CREDIT unions in Scotland are targeting both banks and payday lenders following the launch of a scheme aimed at boosting membership of the mutuals.
The UK government is investing £36 million in the sector in a deal it claims could save struggling households up to £1 billion in interest payments by offering them an alternative to extortionate payday loans.
More than 30 organisations have signed up for the Credit Union Expansion Project, including 1st Alliance Credit Union and Pollok Credit Union in Scotland, with many more expected to join over the coming months. The scheme wants to attract a million more people to credit unions, membership of which is typically drawn from those living or working locally or belonging to certain organisations.
Membership of Scotland’s largest credit unions has already grown considerably since the banking crisis began, due to a combination of consumer antipathy towards the banks and demand for affordable credit that is increasingly out of reach on the high street.
Mark Lyonette, chief executive of the Association of British Credit Unions, said the new investment would help credit unions offer more products and attract a wider range of members.
“Consumers will soon be able to benefit from the latest online technology to sign up to credit union services such as current accounts, budgeting accounts and cash Isas,” he said.
So does this mean the average bank customer may in future look at credit unions when shopping around for loans or savings? Lyonette believes they will.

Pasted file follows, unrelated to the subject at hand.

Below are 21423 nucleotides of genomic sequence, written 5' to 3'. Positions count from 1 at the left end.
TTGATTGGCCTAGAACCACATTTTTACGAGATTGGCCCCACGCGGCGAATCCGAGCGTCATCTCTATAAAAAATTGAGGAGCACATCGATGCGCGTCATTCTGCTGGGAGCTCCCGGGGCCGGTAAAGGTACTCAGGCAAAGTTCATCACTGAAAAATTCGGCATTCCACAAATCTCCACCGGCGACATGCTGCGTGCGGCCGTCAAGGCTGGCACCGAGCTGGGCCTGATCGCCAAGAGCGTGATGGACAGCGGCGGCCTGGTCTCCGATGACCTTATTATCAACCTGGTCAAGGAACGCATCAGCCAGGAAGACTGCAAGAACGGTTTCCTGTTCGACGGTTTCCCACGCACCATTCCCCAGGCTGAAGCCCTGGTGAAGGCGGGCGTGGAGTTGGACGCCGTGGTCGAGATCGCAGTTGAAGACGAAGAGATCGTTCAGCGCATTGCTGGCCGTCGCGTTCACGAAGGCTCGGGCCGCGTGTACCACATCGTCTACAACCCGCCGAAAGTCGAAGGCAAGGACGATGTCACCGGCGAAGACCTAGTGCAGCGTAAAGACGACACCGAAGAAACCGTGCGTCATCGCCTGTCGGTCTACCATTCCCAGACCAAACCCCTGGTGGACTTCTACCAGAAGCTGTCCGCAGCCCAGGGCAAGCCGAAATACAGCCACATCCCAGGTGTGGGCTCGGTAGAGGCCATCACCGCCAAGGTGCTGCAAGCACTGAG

The key to making such products more competitive lies in the creation of centralised processes that will give credit unions better economies of scale, according to Lyonette. The result, he predicted, would be lower loan rates and better returns on savings.
The move follows the introduction last year of new rules allowing credit unions to loosen their membership criteria and pay interest on savings deposits for the first time.
However, the biggest impact of the expansion programme – should it succeed – may be in preventing more struggling households from turning to payday lenders.
Keith Dryburgh, a social policy manager at Citizens Advice Scotland, welcomed the initiative.
“People who need to borrow often don’t consider credit unions as an option because they are not familiar with them. Instead they just go straight to the big payday lenders, which of course are brilliantly marketed, but which often charge massive interest rates,” he said.
“One of the main pieces of financial advice we give to people is that, if they must borrow, they should shop around for the lender who offers them the best deal, and this will often be a credit union.”
Glasgow Credit Union, Scotwest and Edinburgh’s Capital Credit Union are among several with short-term, easy-access loan products designed to stop their members from using payday lenders.